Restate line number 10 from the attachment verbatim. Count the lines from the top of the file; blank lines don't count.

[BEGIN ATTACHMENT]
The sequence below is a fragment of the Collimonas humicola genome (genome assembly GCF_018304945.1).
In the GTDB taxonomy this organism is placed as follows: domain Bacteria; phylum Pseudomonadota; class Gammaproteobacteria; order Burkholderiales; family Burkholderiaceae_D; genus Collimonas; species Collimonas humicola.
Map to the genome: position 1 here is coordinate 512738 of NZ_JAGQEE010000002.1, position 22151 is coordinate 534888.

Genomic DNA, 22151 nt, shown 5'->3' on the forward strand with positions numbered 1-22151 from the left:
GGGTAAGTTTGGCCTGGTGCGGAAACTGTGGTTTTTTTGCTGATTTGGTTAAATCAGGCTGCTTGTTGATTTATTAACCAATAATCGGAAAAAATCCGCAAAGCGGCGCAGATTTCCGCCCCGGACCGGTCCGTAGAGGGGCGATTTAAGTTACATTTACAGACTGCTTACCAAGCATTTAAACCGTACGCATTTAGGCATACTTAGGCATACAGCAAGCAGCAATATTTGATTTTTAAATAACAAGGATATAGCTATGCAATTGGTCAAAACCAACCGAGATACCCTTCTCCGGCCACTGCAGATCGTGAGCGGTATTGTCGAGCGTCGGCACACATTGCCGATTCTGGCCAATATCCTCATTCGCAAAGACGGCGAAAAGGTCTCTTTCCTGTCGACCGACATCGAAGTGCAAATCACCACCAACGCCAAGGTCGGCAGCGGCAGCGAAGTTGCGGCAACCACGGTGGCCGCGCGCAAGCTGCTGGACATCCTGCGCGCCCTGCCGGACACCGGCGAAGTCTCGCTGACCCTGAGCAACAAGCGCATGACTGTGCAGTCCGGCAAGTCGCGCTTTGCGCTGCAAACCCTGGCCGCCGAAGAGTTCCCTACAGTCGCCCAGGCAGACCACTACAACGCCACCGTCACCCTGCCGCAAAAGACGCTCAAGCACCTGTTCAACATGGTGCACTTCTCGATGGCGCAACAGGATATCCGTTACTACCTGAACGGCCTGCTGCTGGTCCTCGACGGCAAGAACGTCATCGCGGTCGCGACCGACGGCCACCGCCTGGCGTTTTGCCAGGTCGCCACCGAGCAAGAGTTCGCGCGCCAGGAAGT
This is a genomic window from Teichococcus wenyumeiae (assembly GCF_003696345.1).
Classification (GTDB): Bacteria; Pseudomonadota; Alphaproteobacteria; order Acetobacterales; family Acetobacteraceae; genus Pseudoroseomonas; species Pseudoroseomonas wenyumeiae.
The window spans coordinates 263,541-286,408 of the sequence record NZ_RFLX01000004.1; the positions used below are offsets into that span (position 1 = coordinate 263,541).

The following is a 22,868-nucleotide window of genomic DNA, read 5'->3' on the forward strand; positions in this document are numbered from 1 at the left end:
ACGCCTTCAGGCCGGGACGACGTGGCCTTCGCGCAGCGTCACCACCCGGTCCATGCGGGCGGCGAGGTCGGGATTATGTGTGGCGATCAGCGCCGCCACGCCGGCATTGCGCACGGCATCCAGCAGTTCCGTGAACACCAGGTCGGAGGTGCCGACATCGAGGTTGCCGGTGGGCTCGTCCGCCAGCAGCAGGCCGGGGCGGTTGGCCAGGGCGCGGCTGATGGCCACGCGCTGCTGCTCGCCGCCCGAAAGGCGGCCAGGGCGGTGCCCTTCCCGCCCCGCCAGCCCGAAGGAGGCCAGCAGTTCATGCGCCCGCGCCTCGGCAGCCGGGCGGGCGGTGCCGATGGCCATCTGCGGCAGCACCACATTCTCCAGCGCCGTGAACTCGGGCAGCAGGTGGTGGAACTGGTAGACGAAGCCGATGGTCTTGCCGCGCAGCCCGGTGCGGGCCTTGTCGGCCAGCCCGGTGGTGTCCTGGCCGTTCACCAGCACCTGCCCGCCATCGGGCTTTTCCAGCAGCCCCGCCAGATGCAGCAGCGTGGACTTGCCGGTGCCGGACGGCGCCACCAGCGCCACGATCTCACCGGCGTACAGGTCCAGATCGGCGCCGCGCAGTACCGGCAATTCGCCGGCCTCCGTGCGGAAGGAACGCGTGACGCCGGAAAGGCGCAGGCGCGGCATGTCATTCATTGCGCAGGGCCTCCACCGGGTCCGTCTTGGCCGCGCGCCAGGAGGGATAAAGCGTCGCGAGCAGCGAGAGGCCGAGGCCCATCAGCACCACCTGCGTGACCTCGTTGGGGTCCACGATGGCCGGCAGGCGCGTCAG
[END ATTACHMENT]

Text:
ACGCCTTCAGGCCGGGACGACGTGGCCTTCGCGCAGCGTCACCACCCGGTCCATGCGGGCGGCGAGGTCGGGATTATGTGTGGCGATCAGCGCCGCCACGCCGGCATTGCGCACGGCATCCAGCAGTTCCGTGAACACCAGGTCGGAGGTGCCGACATCGAGGTTGCCGGTGGGCTCGTCCGCCAGCAGCAGGCCGGGGCGGTTGGCCAGGGCGCGGCTGATGGCCACGCGCTGCTGCTCGCCGCCCGAAAGGCGGCCAGGGCGGTGCCCTTCCCGCCCCGCCAGCCCGAAGGAGGCCAGCAGTTCATGCGCCCGCGCCTCGGCAGCCGGGCGGGCGGTGCCGATGGCCATCTGCGGCAGCACCACATTCTCCAGCGCCGTGAACTCGGGCAGCAGGTGGTGGAACTGGTAGACGAAGCCGATGGTCTTGCCGCGCAGCCCGGTGCGGGCCTTGTCGGCCAGCCCGGTGGTGTCCTGGCCGTTCACCAGCACCTGCCCGCCATCGGGCTTTTCCAGCAGCCCCGCCAGATGCAGCAGCGTGGACTTGCCGGTGCCGGACGGCGCCACCAGCGCCACGATCTCACCGGCGTACAGGTCCAGATCGGCGCCGCGCAGTACCGGCAATTCGCCGGCCTCCGTGCGGAAGGAACGCGTGACGCCGGAAAGGCGCAGGCGCGGCATGTCATTCATTGCGCAGGGCCTCCACCGGGTCCGTCTTGGCCGCGCGCCAGGAGGGATAAAGCGTCGCGAGCAGCGAGAGGCCGAGGCCCATCAGCACCACCTGCGTGACCTCGTTGGGGTCCACGATGGCCGGCAGGCGCGTCAG